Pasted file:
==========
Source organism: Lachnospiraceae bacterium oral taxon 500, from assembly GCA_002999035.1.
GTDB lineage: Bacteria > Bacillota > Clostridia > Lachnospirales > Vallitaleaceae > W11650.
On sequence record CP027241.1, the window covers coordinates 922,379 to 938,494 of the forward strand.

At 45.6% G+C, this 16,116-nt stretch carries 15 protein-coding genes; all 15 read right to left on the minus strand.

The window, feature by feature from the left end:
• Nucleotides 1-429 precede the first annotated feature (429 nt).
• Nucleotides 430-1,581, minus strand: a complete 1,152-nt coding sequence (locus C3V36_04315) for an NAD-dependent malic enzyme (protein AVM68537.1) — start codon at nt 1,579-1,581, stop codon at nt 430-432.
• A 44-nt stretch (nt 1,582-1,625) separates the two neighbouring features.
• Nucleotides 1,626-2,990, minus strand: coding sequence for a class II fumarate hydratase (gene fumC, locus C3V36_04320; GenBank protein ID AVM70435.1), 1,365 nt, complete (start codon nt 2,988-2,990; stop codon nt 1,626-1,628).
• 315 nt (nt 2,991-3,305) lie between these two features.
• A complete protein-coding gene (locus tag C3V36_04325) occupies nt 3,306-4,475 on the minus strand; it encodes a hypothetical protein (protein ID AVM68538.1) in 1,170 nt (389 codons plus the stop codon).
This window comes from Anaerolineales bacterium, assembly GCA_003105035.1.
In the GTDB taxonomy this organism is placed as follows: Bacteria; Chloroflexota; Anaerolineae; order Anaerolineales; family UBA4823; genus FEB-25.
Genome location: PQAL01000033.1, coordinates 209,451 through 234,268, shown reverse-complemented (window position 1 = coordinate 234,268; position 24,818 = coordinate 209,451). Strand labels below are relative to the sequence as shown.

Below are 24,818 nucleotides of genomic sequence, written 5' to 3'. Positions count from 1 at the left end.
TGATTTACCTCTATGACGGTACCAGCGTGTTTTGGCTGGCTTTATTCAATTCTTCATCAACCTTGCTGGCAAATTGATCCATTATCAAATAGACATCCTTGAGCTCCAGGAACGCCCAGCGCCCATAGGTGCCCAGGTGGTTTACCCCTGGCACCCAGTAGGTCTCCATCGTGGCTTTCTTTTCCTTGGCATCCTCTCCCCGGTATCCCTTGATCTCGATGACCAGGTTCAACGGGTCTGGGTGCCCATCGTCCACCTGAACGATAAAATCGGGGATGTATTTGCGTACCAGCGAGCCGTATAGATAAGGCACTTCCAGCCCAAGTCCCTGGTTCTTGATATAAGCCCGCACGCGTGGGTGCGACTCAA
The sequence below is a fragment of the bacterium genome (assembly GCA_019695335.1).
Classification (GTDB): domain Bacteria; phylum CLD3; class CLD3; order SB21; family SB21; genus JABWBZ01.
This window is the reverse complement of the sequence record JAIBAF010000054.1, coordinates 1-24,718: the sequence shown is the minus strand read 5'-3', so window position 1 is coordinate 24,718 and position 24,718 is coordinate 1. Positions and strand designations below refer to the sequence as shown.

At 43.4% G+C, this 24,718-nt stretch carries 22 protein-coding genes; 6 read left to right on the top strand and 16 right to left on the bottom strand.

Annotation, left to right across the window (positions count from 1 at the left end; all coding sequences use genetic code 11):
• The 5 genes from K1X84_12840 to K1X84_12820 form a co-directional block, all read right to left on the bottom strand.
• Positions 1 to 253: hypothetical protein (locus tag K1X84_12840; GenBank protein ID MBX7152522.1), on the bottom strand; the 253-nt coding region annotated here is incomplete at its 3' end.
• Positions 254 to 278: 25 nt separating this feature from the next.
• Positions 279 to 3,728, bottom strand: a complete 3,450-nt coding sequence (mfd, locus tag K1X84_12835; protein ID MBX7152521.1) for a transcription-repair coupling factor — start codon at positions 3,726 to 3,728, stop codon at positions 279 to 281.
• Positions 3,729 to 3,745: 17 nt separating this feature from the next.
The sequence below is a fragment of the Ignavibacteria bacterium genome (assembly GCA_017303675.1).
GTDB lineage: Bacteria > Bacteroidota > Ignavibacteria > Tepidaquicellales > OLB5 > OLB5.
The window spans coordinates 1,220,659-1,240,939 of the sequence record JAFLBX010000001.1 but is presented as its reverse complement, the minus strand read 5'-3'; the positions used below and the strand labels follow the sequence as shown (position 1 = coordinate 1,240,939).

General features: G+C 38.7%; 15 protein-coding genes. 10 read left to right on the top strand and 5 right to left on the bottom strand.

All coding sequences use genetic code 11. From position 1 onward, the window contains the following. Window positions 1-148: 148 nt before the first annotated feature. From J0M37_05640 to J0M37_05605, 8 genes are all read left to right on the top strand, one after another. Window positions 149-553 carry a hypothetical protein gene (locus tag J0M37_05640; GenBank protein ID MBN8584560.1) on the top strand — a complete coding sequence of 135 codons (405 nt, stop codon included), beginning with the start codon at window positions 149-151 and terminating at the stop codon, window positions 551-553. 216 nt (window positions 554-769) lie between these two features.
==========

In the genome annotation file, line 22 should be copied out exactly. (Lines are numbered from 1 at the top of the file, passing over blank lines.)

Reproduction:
• The 5 genes from K1X84_12840 to K1X84_12820 form a co-directional block, all read right to left on the bottom strand.